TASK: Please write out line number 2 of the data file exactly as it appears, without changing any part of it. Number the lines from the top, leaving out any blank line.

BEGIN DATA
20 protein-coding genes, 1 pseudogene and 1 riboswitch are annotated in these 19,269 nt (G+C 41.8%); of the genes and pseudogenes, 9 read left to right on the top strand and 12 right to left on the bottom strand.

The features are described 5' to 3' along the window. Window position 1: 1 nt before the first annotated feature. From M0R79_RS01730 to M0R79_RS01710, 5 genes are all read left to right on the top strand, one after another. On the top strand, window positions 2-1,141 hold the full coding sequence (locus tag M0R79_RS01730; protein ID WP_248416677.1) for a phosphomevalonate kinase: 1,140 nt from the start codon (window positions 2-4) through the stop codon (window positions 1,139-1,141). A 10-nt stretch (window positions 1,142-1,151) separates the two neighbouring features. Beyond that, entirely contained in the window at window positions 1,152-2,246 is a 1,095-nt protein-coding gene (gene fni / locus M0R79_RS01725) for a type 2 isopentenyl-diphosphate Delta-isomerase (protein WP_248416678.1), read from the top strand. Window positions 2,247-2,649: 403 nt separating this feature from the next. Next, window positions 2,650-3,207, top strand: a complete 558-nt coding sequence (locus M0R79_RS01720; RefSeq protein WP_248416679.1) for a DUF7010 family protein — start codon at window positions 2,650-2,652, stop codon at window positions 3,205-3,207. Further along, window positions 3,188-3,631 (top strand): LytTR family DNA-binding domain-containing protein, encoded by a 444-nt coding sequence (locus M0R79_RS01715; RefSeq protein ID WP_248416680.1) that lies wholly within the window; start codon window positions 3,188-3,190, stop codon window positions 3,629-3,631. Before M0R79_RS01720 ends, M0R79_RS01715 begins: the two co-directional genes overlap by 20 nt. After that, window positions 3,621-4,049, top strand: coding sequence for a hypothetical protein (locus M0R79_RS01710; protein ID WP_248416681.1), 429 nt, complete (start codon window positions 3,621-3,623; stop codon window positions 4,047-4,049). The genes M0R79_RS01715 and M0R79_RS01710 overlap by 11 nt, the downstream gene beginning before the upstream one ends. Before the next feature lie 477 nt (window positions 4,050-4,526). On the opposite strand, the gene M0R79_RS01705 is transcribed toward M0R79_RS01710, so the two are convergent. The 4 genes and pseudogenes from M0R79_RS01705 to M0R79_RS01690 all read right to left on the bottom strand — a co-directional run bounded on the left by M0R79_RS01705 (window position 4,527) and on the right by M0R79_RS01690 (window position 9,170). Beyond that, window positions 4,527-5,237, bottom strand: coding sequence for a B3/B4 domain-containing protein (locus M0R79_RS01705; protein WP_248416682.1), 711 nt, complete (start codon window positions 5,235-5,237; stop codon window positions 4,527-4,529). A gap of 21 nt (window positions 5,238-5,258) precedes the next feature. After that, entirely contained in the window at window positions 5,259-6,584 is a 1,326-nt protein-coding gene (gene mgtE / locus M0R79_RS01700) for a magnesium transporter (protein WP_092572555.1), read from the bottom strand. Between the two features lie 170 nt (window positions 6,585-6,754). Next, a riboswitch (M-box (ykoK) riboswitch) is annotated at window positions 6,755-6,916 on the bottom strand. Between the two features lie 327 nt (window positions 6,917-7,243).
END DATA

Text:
The features are described 5' to 3' along the window. Window position 1: 1 nt before the first annotated feature. From M0R79_RS01730 to M0R79_RS01710, 5 genes are all read left to right on the top strand, one after another. On the top strand, window positions 2-1,141 hold the full coding sequence (locus tag M0R79_RS01730; protein ID WP_248416677.1) for a phosphomevalonate kinase: 1,140 nt from the start codon (window positions 2-4) through the stop codon (window positions 1,139-1,141). A 10-nt stretch (window positions 1,142-1,151) separates the two neighbouring features. Beyond that, entirely contained in the window at window positions 1,152-2,246 is a 1,095-nt protein-coding gene (gene fni / locus M0R79_RS01725) for a type 2 isopentenyl-diphosphate Delta-isomerase (protein WP_248416678.1), read from the top strand. Window positions 2,247-2,649: 403 nt separating this feature from the next. Next, window positions 2,650-3,207, top strand: a complete 558-nt coding sequence (locus M0R79_RS01720; RefSeq protein WP_248416679.1) for a DUF7010 family protein — start codon at window positions 2,650-2,652, stop codon at window positions 3,205-3,207. Further along, window positions 3,188-3,631 (top strand): LytTR family DNA-binding domain-containing protein, encoded by a 444-nt coding sequence (locus M0R79_RS01715; RefSeq protein ID WP_248416680.1) that lies wholly within the window; start codon window positions 3,188-3,190, stop codon window positions 3,629-3,631. Before M0R79_RS01720 ends, M0R79_RS01715 begins: the two co-directional genes overlap by 20 nt. After that, window positions 3,621-4,049, top strand: coding sequence for a hypothetical protein (locus M0R79_RS01710; protein ID WP_248416681.1), 429 nt, complete (start codon window positions 3,621-3,623; stop codon window positions 4,047-4,049). The genes M0R79_RS01715 and M0R79_RS01710 overlap by 11 nt, the downstream gene beginning before the upstream one ends. Before the next feature lie 477 nt (window positions 4,050-4,526). On the opposite strand, the gene M0R79_RS01705 is transcribed toward M0R79_RS01710, so the two are convergent. The 4 genes and pseudogenes from M0R79_RS01705 to M0R79_RS01690 all read right to left on the bottom strand — a co-directional run bounded on the left by M0R79_RS01705 (window position 4,527) and on the right by M0R79_RS01690 (window position 9,170). Beyond that, window positions 4,527-5,237, bottom strand: coding sequence for a B3/B4 domain-containing protein (locus M0R79_RS01705; protein WP_248416682.1), 711 nt, complete (start codon window positions 5,235-5,237; stop codon window positions 4,527-4,529). A gap of 21 nt (window positions 5,238-5,258) precedes the next feature. After that, entirely contained in the window at window positions 5,259-6,584 is a 1,326-nt protein-coding gene (gene mgtE / locus M0R79_RS01700) for a magnesium transporter (protein WP_092572555.1), read from the bottom strand. Between the two features lie 170 nt (window positions 6,585-6,754). Next, a riboswitch (M-box (ykoK) riboswitch) is annotated at window positions 6,755-6,916 on the bottom strand. Between the two features lie 327 nt (window positions 6,917-7,243).